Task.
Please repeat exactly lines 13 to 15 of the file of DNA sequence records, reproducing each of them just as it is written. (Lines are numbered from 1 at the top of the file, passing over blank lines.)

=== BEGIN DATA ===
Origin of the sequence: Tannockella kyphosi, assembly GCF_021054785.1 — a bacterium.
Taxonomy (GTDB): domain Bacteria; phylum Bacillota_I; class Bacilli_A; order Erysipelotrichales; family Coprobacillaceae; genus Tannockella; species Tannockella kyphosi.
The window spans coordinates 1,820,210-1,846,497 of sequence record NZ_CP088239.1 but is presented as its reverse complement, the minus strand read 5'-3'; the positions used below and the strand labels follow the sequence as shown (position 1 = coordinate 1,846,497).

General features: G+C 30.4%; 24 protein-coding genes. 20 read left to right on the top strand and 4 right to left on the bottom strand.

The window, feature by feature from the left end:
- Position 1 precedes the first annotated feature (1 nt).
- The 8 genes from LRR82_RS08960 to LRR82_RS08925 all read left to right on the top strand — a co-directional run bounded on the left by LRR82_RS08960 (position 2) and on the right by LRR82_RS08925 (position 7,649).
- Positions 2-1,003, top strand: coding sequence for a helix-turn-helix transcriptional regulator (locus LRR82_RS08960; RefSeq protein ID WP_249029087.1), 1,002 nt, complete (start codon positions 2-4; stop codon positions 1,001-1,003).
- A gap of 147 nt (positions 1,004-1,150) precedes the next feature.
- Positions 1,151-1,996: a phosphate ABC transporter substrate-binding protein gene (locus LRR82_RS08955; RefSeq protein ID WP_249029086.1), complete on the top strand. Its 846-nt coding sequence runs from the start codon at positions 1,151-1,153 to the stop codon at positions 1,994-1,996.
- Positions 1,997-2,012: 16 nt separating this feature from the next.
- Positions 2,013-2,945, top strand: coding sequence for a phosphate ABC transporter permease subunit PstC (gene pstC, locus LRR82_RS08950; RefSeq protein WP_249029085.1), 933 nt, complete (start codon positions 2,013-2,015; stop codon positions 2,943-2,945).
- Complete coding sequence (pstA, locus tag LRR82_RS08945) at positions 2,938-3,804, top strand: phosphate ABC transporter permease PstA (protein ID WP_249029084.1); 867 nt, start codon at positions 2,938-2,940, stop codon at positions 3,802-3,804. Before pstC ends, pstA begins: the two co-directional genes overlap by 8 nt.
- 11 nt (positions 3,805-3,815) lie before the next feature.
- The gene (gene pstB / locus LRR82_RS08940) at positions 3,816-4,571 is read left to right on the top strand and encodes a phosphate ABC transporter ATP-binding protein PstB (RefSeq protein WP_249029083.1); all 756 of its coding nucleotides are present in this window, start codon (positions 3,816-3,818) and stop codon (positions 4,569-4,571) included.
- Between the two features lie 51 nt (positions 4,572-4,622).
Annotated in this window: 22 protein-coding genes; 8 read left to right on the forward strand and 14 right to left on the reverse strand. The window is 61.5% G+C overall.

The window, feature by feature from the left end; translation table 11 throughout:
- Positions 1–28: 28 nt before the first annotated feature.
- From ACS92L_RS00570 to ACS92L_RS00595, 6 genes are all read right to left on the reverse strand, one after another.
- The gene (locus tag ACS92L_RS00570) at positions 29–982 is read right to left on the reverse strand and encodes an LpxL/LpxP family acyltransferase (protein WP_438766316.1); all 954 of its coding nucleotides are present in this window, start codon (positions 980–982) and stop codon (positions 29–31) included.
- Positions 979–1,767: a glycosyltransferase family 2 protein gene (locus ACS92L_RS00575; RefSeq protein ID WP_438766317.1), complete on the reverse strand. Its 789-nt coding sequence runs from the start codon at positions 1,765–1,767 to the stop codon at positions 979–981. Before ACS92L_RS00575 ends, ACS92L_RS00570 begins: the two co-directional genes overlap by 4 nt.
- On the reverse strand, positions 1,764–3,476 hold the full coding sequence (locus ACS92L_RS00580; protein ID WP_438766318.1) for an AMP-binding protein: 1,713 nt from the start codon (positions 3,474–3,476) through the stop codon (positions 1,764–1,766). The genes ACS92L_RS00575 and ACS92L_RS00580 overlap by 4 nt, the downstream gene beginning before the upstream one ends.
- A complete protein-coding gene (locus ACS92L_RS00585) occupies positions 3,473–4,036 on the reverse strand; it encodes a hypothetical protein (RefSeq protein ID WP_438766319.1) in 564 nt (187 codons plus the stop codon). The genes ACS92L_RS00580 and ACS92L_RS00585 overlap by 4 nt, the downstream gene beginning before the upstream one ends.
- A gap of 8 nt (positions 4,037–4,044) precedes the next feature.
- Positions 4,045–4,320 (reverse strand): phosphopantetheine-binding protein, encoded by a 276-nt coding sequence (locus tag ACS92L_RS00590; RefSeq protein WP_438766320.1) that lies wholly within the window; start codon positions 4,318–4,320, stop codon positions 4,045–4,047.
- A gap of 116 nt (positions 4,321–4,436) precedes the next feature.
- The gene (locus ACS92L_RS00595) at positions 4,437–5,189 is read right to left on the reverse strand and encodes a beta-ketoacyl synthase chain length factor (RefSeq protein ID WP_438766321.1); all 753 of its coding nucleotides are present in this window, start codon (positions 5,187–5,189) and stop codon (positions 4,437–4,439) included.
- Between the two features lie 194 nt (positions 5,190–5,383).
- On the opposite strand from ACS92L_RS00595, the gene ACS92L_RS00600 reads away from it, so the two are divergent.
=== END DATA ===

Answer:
- Complete coding sequence (pstA, locus tag LRR82_RS08945) at positions 2,938-3,804, top strand: phosphate ABC transporter permease PstA (protein ID WP_249029084.1); 867 nt, start codon at positions 2,938-2,940, stop codon at positions 3,802-3,804. Before pstC ends, pstA begins: the two co-directional genes overlap by 8 nt.
- 11 nt (positions 3,805-3,815) lie before the next feature.
- The gene (gene pstB / locus LRR82_RS08940) at positions 3,816-4,571 is read left to right on the top strand and encodes a phosphate ABC transporter ATP-binding protein PstB (RefSeq protein WP_249029083.1); all 756 of its coding nucleotides are present in this window, start codon (positions 3,816-3,818) and stop codon (positions 4,569-4,571) included.